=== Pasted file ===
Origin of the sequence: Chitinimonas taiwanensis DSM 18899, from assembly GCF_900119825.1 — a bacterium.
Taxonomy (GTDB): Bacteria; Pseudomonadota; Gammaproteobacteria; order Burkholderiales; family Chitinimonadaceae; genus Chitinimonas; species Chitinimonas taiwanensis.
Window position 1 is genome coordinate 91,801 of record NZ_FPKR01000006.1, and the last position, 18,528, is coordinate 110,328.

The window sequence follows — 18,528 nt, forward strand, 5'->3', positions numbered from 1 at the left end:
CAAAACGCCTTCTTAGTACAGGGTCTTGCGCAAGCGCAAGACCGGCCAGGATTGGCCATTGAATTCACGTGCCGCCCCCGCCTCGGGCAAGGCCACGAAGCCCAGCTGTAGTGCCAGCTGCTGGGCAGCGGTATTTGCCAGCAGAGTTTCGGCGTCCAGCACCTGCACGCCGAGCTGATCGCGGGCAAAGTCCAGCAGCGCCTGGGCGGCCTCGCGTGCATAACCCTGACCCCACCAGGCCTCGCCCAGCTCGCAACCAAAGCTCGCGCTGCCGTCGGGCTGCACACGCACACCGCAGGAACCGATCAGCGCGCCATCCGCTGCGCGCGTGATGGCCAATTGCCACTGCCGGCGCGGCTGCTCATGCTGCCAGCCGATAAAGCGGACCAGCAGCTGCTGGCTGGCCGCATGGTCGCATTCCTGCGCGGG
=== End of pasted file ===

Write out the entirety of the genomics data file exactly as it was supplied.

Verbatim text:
Origin of the sequence: Chitinimonas taiwanensis DSM 18899, from assembly GCF_900119825.1 — a bacterium.
Taxonomy (GTDB): Bacteria; Pseudomonadota; Gammaproteobacteria; order Burkholderiales; family Chitinimonadaceae; genus Chitinimonas; species Chitinimonas taiwanensis.
Window position 1 is genome coordinate 91,801 of record NZ_FPKR01000006.1, and the last position, 18,528, is coordinate 110,328.

The window sequence follows — 18,528 nt, forward strand, 5'->3', positions numbered from 1 at the left end:
CAAAACGCCTTCTTAGTACAGGGTCTTGCGCAAGCGCAAGACCGGCCAGGATTGGCCATTGAATTCACGTGCCGCCCCCGCCTCGGGCAAGGCCACGAAGCCCAGCTGTAGTGCCAGCTGCTGGGCAGCGGTATTTGCCAGCAGAGTTTCGGCGTCCAGCACCTGCACGCCGAGCTGATCGCGGGCAAAGTCCAGCAGCGCCTGGGCGGCCTCGCGTGCATAACCCTGACCCCACCAGGCCTCGCCCAGCTCGCAACCAAAGCTCGCGCTGCCGTCGGGCTGCACACGCACACCGCAGGAACCGATCAGCGCGCCATCCGCTGCGCGCGTGATGGCCAATTGCCACTGCCGGCGCGGCTGCTCATGCTGCCAGCCGATAAAGCGGACCAGCAGCTGCTGGCTGGCCGCATGGTCGCATTCCTGCGCGGG